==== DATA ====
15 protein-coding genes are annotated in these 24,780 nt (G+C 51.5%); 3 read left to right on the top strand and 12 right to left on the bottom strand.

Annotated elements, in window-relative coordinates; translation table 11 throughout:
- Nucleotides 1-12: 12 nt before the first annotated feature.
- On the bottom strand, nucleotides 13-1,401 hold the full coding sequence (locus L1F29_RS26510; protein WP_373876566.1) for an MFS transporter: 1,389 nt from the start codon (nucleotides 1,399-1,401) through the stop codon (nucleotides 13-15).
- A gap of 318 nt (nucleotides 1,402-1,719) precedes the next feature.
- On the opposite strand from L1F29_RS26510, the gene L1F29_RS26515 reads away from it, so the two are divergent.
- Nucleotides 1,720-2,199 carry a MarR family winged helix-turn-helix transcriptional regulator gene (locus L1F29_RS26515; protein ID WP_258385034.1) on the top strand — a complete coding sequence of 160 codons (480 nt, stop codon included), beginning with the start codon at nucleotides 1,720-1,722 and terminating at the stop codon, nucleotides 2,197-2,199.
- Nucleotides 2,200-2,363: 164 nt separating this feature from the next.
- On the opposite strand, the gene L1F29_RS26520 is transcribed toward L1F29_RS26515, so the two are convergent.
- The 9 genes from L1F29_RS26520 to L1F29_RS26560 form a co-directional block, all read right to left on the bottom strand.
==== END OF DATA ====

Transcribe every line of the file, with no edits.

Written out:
15 protein-coding genes are annotated in these 24,780 nt (G+C 51.5%); 3 read left to right on the top strand and 12 right to left on the bottom strand.

Annotated elements, in window-relative coordinates; translation table 11 throughout:
- Nucleotides 1-12: 12 nt before the first annotated feature.
- On the bottom strand, nucleotides 13-1,401 hold the full coding sequence (locus L1F29_RS26510; protein WP_373876566.1) for an MFS transporter: 1,389 nt from the start codon (nucleotides 1,399-1,401) through the stop codon (nucleotides 13-15).
- A gap of 318 nt (nucleotides 1,402-1,719) precedes the next feature.
- On the opposite strand from L1F29_RS26510, the gene L1F29_RS26515 reads away from it, so the two are divergent.
- Nucleotides 1,720-2,199 carry a MarR family winged helix-turn-helix transcriptional regulator gene (locus L1F29_RS26515; protein ID WP_258385034.1) on the top strand — a complete coding sequence of 160 codons (480 nt, stop codon included), beginning with the start codon at nucleotides 1,720-1,722 and terminating at the stop codon, nucleotides 2,197-2,199.
- Nucleotides 2,200-2,363: 164 nt separating this feature from the next.
- On the opposite strand, the gene L1F29_RS26520 is transcribed toward L1F29_RS26515, so the two are convergent.
- The 9 genes from L1F29_RS26520 to L1F29_RS26560 form a co-directional block, all read right to left on the bottom strand.